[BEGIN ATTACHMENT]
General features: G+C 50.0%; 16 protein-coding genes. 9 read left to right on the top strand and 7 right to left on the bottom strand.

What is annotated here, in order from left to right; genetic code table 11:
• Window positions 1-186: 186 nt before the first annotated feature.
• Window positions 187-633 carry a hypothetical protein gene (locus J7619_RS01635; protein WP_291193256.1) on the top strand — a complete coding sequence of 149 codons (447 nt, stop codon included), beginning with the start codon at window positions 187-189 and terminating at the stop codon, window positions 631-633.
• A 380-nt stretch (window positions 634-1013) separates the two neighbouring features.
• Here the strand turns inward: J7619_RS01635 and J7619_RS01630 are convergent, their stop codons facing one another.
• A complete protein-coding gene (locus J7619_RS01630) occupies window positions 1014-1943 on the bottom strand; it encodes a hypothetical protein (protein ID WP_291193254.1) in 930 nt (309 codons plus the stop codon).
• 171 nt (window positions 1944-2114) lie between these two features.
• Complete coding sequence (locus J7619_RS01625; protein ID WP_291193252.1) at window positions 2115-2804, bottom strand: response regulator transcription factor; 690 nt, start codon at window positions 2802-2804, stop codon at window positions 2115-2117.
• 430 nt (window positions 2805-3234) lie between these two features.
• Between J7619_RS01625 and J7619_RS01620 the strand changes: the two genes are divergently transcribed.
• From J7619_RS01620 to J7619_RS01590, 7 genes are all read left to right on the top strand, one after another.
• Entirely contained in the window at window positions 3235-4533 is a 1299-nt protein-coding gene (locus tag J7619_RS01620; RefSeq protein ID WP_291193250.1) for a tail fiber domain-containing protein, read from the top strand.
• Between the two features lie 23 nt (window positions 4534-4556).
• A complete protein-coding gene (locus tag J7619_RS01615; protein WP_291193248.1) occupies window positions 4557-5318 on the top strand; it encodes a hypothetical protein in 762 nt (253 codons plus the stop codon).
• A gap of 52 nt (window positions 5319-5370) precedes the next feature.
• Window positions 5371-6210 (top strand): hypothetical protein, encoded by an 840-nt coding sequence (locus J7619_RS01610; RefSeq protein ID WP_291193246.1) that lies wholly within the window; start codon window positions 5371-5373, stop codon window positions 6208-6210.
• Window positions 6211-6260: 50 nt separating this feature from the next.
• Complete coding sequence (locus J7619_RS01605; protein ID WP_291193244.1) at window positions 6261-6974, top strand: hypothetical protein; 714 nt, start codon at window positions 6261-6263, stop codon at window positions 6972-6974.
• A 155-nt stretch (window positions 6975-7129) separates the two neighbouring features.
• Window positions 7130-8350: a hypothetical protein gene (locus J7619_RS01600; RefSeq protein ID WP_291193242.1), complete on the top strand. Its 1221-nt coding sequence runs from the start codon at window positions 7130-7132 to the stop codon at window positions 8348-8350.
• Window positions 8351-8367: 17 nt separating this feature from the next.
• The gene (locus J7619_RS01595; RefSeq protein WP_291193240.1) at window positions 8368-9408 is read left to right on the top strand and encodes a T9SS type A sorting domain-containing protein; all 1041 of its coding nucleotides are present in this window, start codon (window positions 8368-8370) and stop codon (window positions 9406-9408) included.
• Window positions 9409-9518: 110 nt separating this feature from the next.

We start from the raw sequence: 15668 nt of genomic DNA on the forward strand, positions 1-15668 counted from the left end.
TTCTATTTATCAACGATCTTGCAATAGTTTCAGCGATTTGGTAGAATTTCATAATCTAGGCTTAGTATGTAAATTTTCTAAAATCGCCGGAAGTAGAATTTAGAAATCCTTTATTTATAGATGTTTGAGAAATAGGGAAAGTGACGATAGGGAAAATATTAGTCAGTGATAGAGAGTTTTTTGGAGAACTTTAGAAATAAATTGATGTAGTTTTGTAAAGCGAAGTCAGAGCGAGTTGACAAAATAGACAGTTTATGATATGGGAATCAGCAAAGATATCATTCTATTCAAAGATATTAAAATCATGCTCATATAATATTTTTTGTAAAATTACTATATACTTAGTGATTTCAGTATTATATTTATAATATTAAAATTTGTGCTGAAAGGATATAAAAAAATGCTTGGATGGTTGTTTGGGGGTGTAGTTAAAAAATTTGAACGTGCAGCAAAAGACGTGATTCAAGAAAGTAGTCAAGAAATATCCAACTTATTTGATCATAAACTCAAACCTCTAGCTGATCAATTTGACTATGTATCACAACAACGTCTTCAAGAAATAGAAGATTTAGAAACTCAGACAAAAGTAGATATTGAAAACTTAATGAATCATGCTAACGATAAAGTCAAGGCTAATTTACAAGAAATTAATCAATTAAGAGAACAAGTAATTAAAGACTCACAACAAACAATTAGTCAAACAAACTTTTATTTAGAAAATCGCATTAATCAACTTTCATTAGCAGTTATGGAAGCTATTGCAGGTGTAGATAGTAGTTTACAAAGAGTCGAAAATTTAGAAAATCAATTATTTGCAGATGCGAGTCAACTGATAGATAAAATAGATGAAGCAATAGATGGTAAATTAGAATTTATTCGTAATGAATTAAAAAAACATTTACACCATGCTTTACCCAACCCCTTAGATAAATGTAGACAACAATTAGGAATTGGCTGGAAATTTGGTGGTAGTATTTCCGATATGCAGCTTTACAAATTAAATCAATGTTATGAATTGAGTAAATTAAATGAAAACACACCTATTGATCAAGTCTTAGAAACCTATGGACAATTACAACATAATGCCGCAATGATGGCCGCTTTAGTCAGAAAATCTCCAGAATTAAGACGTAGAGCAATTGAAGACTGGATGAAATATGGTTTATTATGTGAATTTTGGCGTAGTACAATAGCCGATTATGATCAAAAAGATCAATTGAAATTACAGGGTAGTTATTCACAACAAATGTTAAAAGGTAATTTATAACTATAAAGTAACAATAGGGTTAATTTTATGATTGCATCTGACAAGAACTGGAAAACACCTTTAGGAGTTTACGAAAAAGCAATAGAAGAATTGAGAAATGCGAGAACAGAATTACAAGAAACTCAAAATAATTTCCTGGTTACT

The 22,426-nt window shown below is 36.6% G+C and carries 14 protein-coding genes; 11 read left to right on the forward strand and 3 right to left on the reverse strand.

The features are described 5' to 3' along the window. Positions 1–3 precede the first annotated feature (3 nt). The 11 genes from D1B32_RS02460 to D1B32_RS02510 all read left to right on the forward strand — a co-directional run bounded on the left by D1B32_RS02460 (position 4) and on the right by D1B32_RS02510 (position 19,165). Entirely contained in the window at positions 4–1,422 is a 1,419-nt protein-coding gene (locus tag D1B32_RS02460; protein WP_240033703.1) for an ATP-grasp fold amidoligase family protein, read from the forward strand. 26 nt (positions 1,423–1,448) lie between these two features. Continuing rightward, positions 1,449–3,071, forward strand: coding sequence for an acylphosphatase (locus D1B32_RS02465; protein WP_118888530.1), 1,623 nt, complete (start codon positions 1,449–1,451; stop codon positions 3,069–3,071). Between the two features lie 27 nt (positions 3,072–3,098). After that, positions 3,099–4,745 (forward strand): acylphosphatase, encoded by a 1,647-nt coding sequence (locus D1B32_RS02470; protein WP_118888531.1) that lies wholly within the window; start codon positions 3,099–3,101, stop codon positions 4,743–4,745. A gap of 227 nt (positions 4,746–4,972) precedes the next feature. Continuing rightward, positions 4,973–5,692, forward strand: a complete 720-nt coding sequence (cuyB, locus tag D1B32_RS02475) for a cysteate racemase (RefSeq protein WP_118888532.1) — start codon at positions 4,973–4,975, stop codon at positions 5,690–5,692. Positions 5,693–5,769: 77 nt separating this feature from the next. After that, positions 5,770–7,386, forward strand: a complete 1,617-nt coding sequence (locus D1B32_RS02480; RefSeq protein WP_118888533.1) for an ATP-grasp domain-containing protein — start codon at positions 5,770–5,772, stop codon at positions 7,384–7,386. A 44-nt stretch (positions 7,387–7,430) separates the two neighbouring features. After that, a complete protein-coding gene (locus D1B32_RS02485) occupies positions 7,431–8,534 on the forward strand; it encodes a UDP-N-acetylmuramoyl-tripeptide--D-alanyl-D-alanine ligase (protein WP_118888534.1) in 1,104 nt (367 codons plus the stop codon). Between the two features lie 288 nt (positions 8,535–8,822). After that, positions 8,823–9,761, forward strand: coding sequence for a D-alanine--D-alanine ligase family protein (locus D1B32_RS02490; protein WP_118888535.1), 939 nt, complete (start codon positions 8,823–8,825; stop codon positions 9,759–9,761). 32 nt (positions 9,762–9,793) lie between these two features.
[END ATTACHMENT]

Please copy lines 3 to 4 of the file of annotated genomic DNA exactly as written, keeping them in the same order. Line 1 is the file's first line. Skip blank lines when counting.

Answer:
• Window positions 1-186: 186 nt before the first annotated feature.
• Window positions 187-633 carry a hypothetical protein gene (locus J7619_RS01635; protein WP_291193256.1) on the top strand — a complete coding sequence of 149 codons (447 nt, stop codon included), beginning with the start codon at window positions 187-189 and terminating at the stop codon, window positions 631-633.